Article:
Locking down CLR

Locking down CLR

I recently ran into SQL 2017’s new CLR Strict Security. I was working with a client where we were optimizing some queries. One of the queries had a dynamically coded IN clause. In this case, I like to use a string splitting routine to split the IN clause into different values, and to put them into a temporary table to later join to. My string splitter of choice is here. This is one of the most efficient string splitters that I have run into, but it has one limitation: it won’t handle MAX data types. And at this client, the strings being created in the IN clause would exceed 8000 characters, requiring a MAX data type.

In this circumstance, I reverted to using a CLR string splitter. In the same article, you can download all the sample code, including a very efficient CLR string splitter. The direct link is here.

When we were installing this CLR string splitter on SQL Server 2017, we ran into a problem. SQL 2017 has beefed up the CLR security. This was preventing us from being able to install the CLR assembly.

SQL 2017 CLR Strict Security

Why did Microsoft make these changes? These changes make CLR, and thus SQL Server, more secure. In their “CLR strict security” article, they explain why:

CLR uses Code Access Security (CAS) in the .NET Framework, which is no longer supported as a security boundary. A CLR assembly created with PERMISSION_SET = SAFE may be able to access external system resources, call unmanaged code, and acquire sysadmin privileges. Beginning with SQL Server 2017 (14.x), an sp_configure option called clr strict security is introduced to enhance the security of CLR assemblies. clr strict security is enabled by default, and treats SAFE and EXTERNAL_ACCESS assemblies as if they were marked UNSAFE. The clr strict security option can be disabled for backward compatibility, but this is not recommended. Microsoft recommends that all assemblies be signed by a certificate or asymmetric key with a corresponding login that has been granted UNSAFE ASSEMBLY permission in the master database. SQL Server administrators can also add assemblies to a list of assemblies, which the Database Engine should trust. For more information, see sys.sp_add_trusted_assembly.

The article goes on to explain the permissions needed to create a CLR assembly starting in SQL 2017:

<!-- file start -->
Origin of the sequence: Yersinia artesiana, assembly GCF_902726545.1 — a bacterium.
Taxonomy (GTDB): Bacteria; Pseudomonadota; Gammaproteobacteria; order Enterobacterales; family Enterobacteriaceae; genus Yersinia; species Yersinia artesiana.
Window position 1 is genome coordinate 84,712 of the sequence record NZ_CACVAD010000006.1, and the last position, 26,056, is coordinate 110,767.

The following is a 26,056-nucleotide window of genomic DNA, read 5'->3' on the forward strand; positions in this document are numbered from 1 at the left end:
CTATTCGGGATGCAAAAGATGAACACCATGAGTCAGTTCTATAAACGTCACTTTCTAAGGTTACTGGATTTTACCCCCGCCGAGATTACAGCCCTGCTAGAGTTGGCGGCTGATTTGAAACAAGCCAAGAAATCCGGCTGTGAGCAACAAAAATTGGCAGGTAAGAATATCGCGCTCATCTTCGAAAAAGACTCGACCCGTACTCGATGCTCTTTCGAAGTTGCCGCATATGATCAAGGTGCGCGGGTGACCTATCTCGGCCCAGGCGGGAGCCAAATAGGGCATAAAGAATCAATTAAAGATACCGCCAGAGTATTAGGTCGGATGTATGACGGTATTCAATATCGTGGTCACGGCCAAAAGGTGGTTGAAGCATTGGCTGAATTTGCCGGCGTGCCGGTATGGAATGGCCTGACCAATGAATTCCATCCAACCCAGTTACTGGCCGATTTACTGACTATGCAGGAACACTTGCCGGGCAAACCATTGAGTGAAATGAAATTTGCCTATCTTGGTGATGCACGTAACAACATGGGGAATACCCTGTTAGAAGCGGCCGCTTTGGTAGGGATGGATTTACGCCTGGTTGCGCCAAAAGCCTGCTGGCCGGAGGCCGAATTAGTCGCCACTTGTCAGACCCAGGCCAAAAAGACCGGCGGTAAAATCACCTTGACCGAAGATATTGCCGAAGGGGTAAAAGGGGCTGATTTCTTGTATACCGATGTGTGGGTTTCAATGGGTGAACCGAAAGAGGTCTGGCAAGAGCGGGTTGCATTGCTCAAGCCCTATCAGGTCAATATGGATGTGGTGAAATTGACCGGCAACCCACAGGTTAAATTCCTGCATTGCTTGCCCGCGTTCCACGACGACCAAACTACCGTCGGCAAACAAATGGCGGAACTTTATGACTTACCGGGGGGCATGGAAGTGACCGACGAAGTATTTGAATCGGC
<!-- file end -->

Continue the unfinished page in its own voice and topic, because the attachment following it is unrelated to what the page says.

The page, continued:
The following permissions required to create a CLR assembly when CLR strict security is enabled:

  • The user must have the CREATE ASSEMBLY permission

  • And one of the following conditions must also be true:

    • The assembly is signed with a certificate or asymmetric key that has a corresponding login with the UNSAFE ASSEMBLY permission on the server. Signing the assembly is recommended.

    • The database has the TRUSTWORTHY property set to ON, and the database is owned by a login that has the UNSAFE ASSEMBLY permission on the server. This option is not recommended.

Now, creating a signed certificate might be easy enough to do. But there are a lot of steps in actually doing this. You can read all about this here.

Is there another way?

That’s a lot of steps to go through just to create an assembly on your SQL Server instance. Let’s not even start thinking about having dozens of assemblies. Thankfully, Microsoft provided another way to do this within the CLR strict security framework. You can mark an assembly as trusted, using the sys.sp_add_trusted_assembly system stored procedure. This procedure adds the assembly to the trusted assemblies in sys.trusted_assemblies. This procedure has one required and one optional parameter. The required parameter is the SHA2_512 hash value of the assembly to add to the list of trusted assemblies for the server. The optional parameter is a user-defined description of the assembly.

Perhaps the easiest way to get the hash value is to install this assembly on a lower version of SQL Server, then script it out. Once we have that, we can use the HASHBYTES function to create the SHA2_512 hash value. Now that we have everything that we need, we can go ahead and call sys.sp_add_trusted_assembly. The following code performs all the needed actions, using the CLR splitter from the above article:

Now, you can go ahead and create the assembly, add the necessary functions, and start using it.


A couple of reference links that I came across while figuring all of this out: